Deeper Dive: Our Top Tested Picks

The Best Online Survey Tools (1)


Good for Seasoned Marketers

4.5 Outstanding

Bottom Line:

An unapologetic online survey tool for professionals, Qualtrics is a go-to for enterprises that are willing to pay for the greatest flexibility.


  • Best-in-class Survey Flow screen to enable "forest" and "tree" views of surveys.
  • Exceptional support for carry-forward or masked answer choices.
  • Non-modal question editing.
  • Synchronized preview of mobile and desktop questionnaires.


  • Lacks the ability to maintain multiple shared reports that can include or exclude various data cuts.
  • Lacks "to-do list"-like project management.
  • Expensive.
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The Best Online Survey Tools (2)

Alchemer (formerly SurveyGizmo)

Helps Small Business Marketers With Some Experience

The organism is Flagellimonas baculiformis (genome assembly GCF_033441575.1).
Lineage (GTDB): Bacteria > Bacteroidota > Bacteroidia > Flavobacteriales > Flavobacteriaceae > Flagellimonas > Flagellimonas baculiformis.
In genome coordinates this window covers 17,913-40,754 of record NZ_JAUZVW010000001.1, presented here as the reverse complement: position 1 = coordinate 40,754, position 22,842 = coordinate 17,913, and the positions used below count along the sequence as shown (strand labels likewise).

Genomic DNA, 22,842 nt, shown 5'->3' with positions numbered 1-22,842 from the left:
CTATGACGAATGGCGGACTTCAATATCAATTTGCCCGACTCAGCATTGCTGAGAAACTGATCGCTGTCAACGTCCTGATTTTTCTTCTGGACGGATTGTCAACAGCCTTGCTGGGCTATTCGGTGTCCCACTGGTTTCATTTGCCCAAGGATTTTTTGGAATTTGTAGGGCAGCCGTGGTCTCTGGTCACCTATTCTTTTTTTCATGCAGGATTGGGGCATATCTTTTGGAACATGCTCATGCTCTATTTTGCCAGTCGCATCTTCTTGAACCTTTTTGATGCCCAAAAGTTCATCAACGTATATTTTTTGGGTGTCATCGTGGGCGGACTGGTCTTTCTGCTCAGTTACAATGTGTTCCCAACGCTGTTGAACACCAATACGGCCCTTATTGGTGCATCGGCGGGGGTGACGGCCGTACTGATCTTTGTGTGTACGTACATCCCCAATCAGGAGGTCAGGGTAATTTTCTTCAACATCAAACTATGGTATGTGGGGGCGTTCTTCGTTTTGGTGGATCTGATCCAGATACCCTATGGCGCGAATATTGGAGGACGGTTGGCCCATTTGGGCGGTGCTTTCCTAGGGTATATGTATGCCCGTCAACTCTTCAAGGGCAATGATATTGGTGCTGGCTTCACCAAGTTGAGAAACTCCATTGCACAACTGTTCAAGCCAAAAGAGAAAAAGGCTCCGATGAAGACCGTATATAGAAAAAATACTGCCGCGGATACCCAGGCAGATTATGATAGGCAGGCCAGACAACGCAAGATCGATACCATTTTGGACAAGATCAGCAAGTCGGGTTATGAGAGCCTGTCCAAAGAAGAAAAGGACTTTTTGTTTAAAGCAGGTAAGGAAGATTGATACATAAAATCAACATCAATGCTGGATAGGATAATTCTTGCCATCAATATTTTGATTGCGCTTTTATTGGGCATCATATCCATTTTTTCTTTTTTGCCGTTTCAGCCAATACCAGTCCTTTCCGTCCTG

4.5 Outstanding

Bottom Line:

Alchemer (formerly SurveyGizmo) is an advanced and highly capable online survey tool that can accommodate a wide array of tasks, particularly through custom coding


  • Bulk Edit mode streamlines operations
  • Advanced layout and reporting features
  • Supported well via conferences, forums, phone, and videos


  • Some limits in setting up logic

Read Our Alchemer (formerly SurveyGizmo) Review

Available at SurveyGizmoSee It(Opens in a new window)

The Best Online Survey Tools (3)

Zoho Survey

Good for Larger Organizations

4.0 Excellent

Bottom Line:

Online survey tool Zoho Survey offers a great combination of power and ease of use. It's one of the best values, even if you are not a Zoho Suite user.


  • Support for offline surveys.